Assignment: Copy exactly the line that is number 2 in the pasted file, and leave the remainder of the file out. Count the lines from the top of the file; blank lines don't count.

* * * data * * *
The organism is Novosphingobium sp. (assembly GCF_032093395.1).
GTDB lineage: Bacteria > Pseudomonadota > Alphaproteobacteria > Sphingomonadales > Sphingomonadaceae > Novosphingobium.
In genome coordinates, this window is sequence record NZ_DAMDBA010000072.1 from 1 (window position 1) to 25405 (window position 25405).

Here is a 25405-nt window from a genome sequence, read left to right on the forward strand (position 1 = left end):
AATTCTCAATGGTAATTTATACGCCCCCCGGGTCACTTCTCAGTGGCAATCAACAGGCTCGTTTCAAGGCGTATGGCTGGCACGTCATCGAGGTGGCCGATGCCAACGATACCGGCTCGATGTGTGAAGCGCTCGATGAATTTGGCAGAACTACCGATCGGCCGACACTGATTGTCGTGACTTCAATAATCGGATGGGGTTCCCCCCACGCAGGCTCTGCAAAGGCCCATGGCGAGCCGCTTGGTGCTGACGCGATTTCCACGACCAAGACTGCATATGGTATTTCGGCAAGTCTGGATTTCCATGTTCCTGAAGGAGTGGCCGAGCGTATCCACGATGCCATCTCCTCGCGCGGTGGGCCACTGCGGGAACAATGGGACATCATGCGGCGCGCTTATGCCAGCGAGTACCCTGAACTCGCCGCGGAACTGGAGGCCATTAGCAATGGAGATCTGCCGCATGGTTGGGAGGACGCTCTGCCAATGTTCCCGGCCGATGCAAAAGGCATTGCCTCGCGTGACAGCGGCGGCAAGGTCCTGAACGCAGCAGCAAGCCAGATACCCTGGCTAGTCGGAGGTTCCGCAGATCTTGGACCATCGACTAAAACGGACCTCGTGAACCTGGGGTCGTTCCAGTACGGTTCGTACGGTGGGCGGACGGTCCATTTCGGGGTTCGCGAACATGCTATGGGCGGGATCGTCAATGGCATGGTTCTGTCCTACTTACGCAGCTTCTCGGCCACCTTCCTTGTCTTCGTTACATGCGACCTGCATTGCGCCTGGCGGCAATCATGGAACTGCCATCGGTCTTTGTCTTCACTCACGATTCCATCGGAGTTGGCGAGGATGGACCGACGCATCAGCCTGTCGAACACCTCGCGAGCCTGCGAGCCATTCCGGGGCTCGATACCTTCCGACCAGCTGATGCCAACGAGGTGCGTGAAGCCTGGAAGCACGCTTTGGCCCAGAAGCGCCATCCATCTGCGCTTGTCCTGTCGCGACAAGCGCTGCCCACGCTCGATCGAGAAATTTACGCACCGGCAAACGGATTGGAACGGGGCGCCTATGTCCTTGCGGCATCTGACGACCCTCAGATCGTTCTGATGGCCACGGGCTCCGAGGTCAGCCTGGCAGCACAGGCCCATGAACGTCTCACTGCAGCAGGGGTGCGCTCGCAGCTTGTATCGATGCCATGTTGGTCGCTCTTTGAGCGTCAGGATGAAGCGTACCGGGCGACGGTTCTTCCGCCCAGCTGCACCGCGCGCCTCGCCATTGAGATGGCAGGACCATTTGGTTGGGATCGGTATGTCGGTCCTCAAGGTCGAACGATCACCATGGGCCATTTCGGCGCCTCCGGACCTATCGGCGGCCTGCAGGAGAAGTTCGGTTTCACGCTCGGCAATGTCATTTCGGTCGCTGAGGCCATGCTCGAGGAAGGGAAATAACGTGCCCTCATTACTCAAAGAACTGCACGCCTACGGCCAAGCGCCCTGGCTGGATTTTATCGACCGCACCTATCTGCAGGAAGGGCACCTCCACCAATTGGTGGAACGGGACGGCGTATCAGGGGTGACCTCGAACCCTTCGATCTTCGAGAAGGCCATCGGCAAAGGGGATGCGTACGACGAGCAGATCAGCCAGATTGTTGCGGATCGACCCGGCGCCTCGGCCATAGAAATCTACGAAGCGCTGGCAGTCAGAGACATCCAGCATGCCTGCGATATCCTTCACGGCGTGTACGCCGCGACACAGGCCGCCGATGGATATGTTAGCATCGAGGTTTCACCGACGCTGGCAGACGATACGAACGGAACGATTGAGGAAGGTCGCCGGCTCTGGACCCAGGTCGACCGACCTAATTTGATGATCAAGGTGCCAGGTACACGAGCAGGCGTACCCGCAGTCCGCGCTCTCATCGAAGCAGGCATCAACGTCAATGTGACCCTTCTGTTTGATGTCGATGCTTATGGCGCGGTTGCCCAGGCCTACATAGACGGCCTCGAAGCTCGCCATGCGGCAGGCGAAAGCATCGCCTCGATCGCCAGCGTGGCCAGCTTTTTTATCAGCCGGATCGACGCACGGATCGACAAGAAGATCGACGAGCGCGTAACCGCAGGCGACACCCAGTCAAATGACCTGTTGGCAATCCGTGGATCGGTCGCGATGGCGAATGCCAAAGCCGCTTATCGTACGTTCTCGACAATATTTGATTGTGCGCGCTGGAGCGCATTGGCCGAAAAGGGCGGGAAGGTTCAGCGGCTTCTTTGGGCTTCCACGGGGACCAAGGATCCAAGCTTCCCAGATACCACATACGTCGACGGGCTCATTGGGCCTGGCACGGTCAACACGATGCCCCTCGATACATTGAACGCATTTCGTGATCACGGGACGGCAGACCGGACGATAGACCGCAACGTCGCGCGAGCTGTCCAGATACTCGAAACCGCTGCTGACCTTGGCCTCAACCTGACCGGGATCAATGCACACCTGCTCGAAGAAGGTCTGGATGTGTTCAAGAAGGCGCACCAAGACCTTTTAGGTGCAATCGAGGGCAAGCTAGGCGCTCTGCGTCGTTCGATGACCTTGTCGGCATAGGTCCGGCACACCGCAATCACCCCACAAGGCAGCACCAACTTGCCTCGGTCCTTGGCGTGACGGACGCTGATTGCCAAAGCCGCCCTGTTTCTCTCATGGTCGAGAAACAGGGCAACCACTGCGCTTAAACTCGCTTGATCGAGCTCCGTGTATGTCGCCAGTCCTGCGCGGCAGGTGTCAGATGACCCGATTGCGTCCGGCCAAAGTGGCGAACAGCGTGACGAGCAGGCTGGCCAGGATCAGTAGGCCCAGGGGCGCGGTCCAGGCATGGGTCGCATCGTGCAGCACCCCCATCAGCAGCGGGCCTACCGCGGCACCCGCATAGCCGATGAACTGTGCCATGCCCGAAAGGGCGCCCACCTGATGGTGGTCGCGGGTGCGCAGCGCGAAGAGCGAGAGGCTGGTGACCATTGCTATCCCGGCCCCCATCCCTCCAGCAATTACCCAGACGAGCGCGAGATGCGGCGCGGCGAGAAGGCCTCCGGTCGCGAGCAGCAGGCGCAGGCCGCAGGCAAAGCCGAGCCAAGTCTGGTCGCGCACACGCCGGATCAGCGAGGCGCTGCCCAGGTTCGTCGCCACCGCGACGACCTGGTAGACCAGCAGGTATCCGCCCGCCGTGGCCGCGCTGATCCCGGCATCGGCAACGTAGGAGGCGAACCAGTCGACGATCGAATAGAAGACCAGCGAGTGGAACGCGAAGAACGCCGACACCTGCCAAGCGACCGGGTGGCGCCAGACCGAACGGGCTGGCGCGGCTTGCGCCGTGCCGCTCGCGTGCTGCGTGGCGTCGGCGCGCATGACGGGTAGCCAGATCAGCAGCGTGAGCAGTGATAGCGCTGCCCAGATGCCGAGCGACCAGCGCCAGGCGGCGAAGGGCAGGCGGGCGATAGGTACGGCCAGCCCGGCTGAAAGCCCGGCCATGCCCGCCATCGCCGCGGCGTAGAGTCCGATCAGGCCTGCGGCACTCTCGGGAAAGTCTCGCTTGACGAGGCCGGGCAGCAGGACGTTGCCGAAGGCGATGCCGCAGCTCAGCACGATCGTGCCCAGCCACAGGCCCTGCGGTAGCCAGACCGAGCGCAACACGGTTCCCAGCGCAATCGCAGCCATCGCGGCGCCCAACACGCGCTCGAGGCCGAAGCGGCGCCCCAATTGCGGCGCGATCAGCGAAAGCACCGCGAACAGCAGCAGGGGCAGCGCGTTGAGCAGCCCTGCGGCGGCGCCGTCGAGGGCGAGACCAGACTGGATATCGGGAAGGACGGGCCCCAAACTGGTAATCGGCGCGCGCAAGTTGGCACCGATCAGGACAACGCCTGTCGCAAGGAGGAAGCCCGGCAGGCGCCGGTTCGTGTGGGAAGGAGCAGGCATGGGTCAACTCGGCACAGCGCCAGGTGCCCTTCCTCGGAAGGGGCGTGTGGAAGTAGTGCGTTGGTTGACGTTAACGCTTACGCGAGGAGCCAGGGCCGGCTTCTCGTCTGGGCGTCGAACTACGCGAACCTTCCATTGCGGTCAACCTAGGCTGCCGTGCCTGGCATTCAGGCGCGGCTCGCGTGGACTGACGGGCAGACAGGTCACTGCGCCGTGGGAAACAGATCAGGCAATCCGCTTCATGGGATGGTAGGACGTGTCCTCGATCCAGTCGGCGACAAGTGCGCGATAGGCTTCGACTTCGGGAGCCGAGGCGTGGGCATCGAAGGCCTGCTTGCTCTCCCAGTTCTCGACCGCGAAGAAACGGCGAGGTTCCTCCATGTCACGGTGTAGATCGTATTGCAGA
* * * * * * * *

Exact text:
GTDB lineage: Bacteria > Pseudomonadota > Alphaproteobacteria > Sphingomonadales > Sphingomonadaceae > Novosphingobium.